How my search for inclusive education brought me to Queen’s
Sissi tells us her story of growing up with a visual impairment in China and how she's found inclusive education at Queen's.
I have been blind since I was a child, and I call myself a 'senior visually impaired person'. 'Senior' means that I have adapted to my state of visual impairment, whether in study or life. I am now studying MEd Inclusion and Special Needs Education at Queen's University with the support of a UK Chevening Scholarship.
I always dreamed of an inclusive education
When I was in school, inclusive education was not yet very common in China. Therefore, as a child, I was educated in a relatively isolated environment.
Growing up as a blind child, I had one major goal in mind: I would not allow anyone else to orchestrate my life, I wanted to find a way to make my own plans and goals.
I was eager to study in an environment of inclusion and took advantage of all the opportunities in which I could participate. I tried all kinds of internships in local NGOs and organisations that offer work-study programs.
Why I wanted to study in the UK
I decided to apply for a program in the UK because it has a well-developed system for inclusive education. When I told my friends about my plan, one of them recommended the Chevening scholarships. The programme offers scholarships and fellowships to students from all over the world so they can study a master’s degree in the UK. I applied, understanding that every step you take counts.
When I received a surprise email from Chevening, I burst into tears. The email said ‘Good evening, Chevening scholar’.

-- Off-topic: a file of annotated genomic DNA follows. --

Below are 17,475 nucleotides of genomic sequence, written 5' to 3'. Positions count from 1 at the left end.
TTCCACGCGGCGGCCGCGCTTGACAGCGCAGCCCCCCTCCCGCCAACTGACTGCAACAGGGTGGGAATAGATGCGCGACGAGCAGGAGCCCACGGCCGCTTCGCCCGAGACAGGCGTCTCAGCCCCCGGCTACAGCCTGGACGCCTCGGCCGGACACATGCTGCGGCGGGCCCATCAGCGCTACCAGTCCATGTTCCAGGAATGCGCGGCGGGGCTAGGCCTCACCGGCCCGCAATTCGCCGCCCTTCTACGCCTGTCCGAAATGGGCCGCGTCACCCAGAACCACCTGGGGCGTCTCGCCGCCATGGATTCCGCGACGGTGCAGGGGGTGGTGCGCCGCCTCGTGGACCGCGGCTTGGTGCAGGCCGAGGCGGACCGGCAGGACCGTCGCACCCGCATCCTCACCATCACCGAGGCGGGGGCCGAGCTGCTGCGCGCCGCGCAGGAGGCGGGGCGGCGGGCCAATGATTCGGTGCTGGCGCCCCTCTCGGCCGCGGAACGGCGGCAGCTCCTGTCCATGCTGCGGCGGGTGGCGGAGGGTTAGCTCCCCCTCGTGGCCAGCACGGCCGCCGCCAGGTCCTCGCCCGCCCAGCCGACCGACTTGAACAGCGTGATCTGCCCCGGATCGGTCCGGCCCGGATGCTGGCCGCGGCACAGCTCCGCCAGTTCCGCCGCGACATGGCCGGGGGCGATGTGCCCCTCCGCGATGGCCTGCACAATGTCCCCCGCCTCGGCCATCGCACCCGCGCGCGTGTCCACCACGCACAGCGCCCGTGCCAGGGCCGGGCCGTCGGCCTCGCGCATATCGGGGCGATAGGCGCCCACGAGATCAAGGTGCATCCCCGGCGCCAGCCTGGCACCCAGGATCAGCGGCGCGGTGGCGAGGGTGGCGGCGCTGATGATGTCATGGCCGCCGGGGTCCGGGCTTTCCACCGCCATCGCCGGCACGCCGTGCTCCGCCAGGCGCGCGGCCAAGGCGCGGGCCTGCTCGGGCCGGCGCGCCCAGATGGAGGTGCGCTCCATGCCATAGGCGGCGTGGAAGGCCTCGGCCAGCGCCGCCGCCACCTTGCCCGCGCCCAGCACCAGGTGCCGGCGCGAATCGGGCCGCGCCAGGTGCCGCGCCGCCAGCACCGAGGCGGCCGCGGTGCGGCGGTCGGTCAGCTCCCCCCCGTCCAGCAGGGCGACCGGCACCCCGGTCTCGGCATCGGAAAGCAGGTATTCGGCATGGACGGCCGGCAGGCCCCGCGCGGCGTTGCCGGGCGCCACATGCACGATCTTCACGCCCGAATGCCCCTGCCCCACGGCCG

How Queen's has helped me
I arrived at Queen’s in September with a bag full of blessings from my family and friends. I received all kinds of support from the university, from check in at the airport to the arrangement of my accommodation.
A few months have passed since I started at Queen’s and I have adapted quickly to my new life. I have fallen in love with the food and weather in Belfast – but it’s the people here that make me happiest. It’s so easy to get along with the people over here. My roommates are all from Northern Ireland and elsewhere in the UK, we make time to cook together in our shared kitchen, talk about local food and share culture with each other.
The university had arranged a campus assistant for me before I arrived in Belfast. They are really helpful, bringing me to and from my classes, helping me with my notes and proofreading my assignments. All of my professors send their lecture slides to my mailbox before class.
My future plans
When I graduate from Queen’s University, I want to devote my career to promoting inclusive education in China. I would love to become a teacher so I could play an active role in improving the inclusivity of education for visually impaired students.
Find out more
You can find out more about Sissi’s story by reading her blog here.
MEd Inclusion and Special Needs